Chilean growers riding wave of Pink Lady demand

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Chilean growers riding wave of Pink Lady demand

Pink Lady America general manager John Reeves says demand for the fruit he markets has never been stronger in the U.S., and Chilean growers have risen to the task of filling the counterseasonal gap.

He tells Chilean shipments of Cripps Pink, which is the variety whose best fruit are branded as Pink Lady, to the U.S. rose from 58,000 metric tons (MT) in 2011 to 65,500MT in 2012.

"We've seen a real surge in quality from Chile this season with the work our partner GLA (Global Licensing Association) has been doing in disseminating information through their quality assurance program down there," he says.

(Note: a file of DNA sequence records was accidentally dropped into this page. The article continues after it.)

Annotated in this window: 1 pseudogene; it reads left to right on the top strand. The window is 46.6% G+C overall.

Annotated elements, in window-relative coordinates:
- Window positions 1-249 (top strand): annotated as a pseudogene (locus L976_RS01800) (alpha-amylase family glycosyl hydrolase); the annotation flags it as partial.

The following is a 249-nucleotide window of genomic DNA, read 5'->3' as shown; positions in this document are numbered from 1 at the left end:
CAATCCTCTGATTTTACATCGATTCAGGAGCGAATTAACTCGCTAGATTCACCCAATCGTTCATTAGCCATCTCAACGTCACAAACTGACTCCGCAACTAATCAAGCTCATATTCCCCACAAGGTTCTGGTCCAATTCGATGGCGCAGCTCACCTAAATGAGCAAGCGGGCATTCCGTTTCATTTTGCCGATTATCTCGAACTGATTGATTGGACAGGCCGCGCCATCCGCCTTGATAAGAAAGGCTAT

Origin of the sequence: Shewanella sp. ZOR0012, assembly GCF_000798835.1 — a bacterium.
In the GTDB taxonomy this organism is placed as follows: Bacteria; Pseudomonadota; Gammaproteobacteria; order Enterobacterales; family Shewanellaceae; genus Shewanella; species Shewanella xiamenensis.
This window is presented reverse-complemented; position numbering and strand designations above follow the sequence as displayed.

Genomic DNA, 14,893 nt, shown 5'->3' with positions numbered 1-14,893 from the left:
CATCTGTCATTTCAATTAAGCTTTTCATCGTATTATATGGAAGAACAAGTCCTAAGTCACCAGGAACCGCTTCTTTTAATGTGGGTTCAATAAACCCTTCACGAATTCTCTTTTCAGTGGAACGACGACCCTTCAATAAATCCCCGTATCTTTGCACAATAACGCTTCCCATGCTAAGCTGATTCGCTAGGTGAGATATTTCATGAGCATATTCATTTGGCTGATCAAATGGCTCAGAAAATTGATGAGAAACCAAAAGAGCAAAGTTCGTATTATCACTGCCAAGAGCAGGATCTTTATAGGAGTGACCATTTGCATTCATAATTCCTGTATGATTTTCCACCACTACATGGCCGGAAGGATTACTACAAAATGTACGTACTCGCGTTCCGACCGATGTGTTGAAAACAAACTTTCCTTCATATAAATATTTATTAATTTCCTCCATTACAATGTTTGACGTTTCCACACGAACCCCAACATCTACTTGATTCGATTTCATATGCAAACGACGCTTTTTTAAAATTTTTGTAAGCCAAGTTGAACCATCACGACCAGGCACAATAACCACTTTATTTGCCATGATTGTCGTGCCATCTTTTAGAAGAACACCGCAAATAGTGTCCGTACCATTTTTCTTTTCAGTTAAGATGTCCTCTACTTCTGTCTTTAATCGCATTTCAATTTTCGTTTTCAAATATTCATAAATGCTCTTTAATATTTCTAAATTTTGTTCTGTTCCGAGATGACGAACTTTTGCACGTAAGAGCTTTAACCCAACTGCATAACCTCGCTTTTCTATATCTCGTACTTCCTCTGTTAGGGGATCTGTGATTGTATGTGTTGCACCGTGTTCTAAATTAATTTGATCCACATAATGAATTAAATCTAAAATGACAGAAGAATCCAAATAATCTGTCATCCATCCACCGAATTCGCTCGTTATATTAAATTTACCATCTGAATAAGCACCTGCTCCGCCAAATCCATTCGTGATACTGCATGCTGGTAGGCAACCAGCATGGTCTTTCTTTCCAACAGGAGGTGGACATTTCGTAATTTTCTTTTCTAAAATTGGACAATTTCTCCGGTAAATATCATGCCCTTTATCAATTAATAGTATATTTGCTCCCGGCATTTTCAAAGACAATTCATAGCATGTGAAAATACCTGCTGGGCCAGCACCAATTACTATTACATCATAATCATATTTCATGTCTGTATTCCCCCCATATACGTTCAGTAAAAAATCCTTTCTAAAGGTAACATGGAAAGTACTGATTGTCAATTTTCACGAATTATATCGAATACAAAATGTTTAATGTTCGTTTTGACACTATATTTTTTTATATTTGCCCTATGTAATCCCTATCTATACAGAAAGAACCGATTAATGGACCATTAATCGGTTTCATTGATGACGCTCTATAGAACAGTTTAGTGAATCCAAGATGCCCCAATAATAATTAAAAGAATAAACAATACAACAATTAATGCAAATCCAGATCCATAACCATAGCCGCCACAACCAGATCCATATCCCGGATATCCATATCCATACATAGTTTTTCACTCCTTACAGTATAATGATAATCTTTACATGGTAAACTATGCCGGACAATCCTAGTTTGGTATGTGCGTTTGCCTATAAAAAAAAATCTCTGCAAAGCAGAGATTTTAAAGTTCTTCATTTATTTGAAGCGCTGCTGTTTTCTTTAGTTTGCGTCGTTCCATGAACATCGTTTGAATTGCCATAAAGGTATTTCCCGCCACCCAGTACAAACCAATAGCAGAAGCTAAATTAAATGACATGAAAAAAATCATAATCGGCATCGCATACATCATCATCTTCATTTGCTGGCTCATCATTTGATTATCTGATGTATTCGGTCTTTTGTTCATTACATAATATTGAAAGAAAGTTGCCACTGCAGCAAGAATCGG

"They encourage growers to select the best growing areas, and producers are often doing multiple picking three or four times, they're using SmartFresh which most of the growers here in North America use, and they are using a slow cooling process instead of shocking the fruit really quickly.

"This was the first year we saw great quality Chilean Pink Lady apples in October, in fact it's the first time we've seen great quality in October from anywhere."

On the other hand, New Zealand shipments of Pink Lady apples were down by between 30-40%, according to Reeves. He attributes this to increased charges from the license owner in the country, which adds to existing import costs for the fruit on arrival in the U.S.

He says plantings of Cripps Pink and the early-harvesting Maslin are on the rise in the U.S., with waiting times of two to three years for the latter.

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